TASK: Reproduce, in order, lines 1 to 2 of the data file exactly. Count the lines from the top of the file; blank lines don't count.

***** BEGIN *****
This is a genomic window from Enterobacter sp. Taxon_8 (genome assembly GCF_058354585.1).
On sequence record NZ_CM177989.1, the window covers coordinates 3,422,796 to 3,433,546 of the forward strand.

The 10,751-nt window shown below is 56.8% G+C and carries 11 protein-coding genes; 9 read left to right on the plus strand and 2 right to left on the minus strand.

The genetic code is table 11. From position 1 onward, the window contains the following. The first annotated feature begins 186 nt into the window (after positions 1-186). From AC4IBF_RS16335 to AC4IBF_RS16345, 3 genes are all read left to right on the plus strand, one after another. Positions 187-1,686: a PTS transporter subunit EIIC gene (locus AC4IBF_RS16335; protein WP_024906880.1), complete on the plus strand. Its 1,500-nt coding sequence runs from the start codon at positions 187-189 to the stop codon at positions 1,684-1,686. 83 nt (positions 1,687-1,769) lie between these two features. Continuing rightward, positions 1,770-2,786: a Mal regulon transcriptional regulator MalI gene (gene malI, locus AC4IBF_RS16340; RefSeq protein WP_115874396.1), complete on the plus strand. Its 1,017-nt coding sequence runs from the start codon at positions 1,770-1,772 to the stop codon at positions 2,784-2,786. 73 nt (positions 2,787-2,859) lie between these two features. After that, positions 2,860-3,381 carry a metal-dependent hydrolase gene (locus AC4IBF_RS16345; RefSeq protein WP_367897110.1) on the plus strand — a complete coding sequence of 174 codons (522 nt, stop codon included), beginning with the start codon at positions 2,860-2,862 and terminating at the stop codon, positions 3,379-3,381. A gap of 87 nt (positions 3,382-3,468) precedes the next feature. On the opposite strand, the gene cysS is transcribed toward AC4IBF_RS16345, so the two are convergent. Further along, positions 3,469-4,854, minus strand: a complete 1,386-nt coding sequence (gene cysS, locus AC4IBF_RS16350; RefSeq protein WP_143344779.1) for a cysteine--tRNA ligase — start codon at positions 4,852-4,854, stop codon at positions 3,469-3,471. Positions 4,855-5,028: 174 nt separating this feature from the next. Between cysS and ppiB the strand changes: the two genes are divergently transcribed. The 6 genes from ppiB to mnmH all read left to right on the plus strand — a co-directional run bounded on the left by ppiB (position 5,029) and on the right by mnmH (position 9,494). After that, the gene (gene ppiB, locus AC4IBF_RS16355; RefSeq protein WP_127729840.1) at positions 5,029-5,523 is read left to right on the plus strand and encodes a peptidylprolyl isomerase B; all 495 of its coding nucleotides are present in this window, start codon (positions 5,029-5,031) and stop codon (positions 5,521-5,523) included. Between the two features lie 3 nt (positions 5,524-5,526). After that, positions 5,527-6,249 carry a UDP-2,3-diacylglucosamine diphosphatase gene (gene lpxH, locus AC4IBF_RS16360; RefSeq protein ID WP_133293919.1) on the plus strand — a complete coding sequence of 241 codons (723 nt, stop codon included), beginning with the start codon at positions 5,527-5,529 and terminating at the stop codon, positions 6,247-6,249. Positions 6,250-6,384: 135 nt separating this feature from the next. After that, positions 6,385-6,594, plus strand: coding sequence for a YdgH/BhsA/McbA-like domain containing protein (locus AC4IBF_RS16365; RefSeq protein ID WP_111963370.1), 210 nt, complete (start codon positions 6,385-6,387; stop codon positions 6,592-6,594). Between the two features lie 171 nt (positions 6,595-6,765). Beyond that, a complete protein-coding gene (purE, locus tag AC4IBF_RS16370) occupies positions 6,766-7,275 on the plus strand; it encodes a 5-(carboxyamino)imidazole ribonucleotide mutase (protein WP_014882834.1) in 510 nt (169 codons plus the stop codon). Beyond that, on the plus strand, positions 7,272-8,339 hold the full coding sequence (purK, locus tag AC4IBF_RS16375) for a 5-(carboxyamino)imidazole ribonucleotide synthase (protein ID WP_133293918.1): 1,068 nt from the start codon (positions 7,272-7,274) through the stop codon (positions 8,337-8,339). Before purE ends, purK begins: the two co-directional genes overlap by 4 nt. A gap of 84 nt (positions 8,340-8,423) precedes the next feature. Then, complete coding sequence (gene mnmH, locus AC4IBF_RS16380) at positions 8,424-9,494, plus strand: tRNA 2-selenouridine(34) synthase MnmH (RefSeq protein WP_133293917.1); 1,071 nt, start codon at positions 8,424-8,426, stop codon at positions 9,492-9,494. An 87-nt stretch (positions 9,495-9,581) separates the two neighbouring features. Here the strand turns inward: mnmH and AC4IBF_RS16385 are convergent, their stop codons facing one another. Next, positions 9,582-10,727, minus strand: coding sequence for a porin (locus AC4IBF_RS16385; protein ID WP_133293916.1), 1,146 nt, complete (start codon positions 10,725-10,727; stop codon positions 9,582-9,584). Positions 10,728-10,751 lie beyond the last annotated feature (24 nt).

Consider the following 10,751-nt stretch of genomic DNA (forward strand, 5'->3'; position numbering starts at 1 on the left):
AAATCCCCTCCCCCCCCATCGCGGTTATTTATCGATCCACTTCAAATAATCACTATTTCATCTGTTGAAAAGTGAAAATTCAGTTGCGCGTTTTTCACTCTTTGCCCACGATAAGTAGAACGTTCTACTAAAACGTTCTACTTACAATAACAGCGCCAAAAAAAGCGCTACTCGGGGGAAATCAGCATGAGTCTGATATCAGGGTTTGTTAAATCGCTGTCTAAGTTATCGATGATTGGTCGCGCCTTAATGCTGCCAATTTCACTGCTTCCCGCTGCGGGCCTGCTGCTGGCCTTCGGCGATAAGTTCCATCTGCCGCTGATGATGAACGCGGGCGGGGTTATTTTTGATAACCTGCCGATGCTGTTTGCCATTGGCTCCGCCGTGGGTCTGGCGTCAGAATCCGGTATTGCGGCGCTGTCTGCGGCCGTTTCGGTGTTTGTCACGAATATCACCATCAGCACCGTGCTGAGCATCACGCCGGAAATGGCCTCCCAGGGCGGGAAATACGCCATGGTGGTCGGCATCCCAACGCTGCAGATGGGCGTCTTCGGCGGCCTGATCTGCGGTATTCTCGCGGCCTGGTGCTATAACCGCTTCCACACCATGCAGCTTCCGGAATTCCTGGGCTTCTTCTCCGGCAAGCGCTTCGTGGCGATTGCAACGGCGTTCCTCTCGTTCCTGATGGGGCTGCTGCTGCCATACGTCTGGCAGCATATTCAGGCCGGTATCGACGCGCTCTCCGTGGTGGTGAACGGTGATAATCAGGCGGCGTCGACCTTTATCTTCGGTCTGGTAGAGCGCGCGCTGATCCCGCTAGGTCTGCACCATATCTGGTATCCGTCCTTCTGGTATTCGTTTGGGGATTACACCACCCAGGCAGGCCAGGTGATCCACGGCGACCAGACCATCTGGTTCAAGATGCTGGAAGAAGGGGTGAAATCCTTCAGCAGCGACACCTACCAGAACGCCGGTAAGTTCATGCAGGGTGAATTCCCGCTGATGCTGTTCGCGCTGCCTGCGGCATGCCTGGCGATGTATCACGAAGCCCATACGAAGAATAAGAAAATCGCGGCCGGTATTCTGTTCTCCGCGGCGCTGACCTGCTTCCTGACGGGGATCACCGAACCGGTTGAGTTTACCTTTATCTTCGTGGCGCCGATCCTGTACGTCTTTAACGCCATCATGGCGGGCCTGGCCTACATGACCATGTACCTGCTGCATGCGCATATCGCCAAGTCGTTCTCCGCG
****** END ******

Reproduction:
This is a genomic window from Enterobacter sp. Taxon_8 (genome assembly GCF_058354585.1).
On sequence record NZ_CM177989.1, the window covers coordinates 3,422,796 to 3,433,546 of the forward strand.